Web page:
As you’re considering intranet solutions, it’s important to look carefully at what will be the most practical for your company. Two very real options are a cloud-based intranets vs. installing your intranet on a company network. There are several advantages and disadvantages to each. Understanding the facets of those advantages and disadvantages will give you the knowledge base you need to make a decision about the intranet solution that best fits your company. It may also make your decision easier if you’re able to prioritize the details that matter most for your company.
Cloud-based Intranet Costs
Portability and Accessibility
How often do your employees need to access the company intranet when they’re on the road? Whether they’re accessing important documents, collaborating with coworkers back at the office, or simply checking in, a cloud-based intranet solution allows a much higher level of convenience for employees who aren’t based in the office. They can easily log in to the cloud from anywhere, accessing the information they need just as if they were sitting in a chair in their offices. With an intranet that is hosted within the building, it may be difficult or even impossible to access it from outside.
Cloud-based intranet also has a second accessibility advantage: it’s accessible no matter what’s happening within your office. If the power goes out, your intranet will still be accessible from laptops and mobile devices. If your in-house network comes down, your servers overheat, or you’re experiencing a weather emergency that makes it impossible for anyone to get into the office, the cloud-based service will still be up and running efficiently.
Ease and Speed of Deployment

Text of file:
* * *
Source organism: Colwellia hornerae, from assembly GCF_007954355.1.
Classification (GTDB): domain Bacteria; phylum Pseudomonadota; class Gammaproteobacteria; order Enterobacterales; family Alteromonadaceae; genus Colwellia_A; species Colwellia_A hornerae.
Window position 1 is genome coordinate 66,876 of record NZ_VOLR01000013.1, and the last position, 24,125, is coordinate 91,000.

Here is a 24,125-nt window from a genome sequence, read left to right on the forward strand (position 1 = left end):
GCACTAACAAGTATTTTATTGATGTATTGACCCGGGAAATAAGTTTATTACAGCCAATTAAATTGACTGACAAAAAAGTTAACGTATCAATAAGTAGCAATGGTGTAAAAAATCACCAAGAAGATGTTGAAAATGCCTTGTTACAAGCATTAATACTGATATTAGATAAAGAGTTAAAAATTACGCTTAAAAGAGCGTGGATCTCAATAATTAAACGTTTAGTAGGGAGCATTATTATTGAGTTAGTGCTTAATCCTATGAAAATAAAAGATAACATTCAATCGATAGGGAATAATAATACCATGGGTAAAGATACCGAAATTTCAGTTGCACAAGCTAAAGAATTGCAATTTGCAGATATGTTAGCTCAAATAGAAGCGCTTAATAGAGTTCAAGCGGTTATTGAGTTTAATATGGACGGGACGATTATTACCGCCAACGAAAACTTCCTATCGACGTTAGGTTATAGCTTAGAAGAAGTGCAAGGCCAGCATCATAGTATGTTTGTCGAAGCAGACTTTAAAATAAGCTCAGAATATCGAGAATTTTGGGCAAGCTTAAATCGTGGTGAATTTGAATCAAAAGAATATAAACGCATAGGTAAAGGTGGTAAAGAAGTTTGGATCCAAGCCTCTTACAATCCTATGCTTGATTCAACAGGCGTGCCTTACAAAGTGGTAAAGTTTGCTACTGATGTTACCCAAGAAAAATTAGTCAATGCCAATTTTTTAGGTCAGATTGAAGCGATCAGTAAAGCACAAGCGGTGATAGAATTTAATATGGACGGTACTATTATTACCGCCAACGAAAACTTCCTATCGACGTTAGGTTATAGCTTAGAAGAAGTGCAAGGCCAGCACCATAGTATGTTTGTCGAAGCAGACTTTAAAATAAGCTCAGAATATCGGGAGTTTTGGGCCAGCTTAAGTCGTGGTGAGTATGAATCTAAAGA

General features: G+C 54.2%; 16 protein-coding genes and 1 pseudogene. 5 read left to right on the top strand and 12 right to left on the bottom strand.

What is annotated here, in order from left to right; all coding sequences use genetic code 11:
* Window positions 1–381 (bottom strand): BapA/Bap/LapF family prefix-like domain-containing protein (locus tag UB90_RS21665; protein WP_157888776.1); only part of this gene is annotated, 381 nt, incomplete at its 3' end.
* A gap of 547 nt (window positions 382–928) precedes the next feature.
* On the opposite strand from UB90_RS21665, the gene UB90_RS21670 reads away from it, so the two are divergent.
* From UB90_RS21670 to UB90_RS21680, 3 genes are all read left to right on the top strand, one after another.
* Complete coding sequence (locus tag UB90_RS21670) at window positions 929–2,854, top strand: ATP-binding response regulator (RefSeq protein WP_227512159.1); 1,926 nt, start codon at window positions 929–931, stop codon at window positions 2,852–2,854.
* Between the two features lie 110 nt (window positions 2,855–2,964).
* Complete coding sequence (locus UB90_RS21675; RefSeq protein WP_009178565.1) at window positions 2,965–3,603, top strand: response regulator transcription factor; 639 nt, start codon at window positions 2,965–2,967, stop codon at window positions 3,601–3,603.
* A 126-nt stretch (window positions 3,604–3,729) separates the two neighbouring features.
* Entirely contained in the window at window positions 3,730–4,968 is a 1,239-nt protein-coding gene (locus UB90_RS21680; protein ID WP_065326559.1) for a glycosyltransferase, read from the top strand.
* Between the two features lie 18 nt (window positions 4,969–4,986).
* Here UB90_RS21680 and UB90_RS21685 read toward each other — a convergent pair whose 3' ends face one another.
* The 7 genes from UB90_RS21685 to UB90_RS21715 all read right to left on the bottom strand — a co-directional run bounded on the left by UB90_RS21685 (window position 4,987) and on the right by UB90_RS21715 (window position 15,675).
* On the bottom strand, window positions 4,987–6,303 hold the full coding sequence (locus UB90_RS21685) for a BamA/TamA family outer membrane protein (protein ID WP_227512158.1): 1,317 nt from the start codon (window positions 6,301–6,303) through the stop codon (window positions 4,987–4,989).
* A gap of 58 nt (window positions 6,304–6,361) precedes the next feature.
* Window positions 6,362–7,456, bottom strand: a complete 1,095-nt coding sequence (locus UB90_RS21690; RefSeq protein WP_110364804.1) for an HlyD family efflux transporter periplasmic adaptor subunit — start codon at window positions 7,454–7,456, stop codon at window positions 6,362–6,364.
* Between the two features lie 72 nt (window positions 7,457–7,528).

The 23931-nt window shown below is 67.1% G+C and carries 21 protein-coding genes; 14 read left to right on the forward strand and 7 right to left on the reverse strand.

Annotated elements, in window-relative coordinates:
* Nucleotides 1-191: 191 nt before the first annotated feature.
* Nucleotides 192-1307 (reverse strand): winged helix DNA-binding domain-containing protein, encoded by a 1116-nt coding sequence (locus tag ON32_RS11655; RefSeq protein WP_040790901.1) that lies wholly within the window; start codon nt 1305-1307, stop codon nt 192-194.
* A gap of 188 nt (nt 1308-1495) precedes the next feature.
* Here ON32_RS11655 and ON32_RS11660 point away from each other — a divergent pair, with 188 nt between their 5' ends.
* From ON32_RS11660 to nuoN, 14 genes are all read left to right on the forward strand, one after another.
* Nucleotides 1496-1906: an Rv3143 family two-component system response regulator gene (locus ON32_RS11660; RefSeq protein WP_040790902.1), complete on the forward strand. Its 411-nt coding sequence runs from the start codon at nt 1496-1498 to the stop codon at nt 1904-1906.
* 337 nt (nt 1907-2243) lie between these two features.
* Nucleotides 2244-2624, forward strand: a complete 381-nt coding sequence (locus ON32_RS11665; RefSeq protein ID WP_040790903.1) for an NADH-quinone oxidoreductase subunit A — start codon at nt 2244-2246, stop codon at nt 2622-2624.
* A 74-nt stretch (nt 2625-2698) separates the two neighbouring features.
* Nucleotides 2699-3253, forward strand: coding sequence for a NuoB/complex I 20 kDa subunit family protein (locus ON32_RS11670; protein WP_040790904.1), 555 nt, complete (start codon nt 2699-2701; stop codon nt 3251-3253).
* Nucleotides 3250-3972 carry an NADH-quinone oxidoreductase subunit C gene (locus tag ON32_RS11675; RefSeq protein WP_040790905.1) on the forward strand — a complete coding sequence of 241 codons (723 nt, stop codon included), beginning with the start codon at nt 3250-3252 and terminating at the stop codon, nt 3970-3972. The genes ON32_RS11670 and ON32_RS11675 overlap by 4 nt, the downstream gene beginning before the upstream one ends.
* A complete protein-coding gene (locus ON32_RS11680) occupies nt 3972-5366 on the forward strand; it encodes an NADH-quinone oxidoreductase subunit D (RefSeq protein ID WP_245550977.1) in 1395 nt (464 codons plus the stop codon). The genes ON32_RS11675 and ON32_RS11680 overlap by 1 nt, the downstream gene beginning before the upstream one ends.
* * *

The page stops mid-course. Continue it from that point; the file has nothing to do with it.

When you need an intranet solution for your business, chances are, you need it up and running yesterday. When you use a cloud-based intranet provider, you can have things up and running quickly. Typically, you’ll be able to work from an existing template and easily add apps that are necessary for your company. You won’t need an in-house IT team to run it, either: a few people with administrative access to the intranet in addition to their regular duties are all it takes to keep things running smoothly on your end.
When you have your own in-house intranet that’s hosted on the company network, however, you’re the one in full control of it. You decide when the system is ready to go live. When you need to push upgrades, you can decide how and when it happens, even putting the new system out for a trial period before making it accessible to everyone. This will help in weeding out potential problems before they become a bigger issue.
Service and Problems
Most cloud intranet comes with a service contract, so you can easily contact their IT to handle any issues that may arise. They’ll know the system very well, since they work with several like it. The downside? You won’t have an in-house team to let you know immediately what’s going on when the system isn’t working the way you expect. You’ll have to use over-the-phone support instead of having someone come down in person and explain things to you, which might be more difficult for many people to get their minds wrapped around.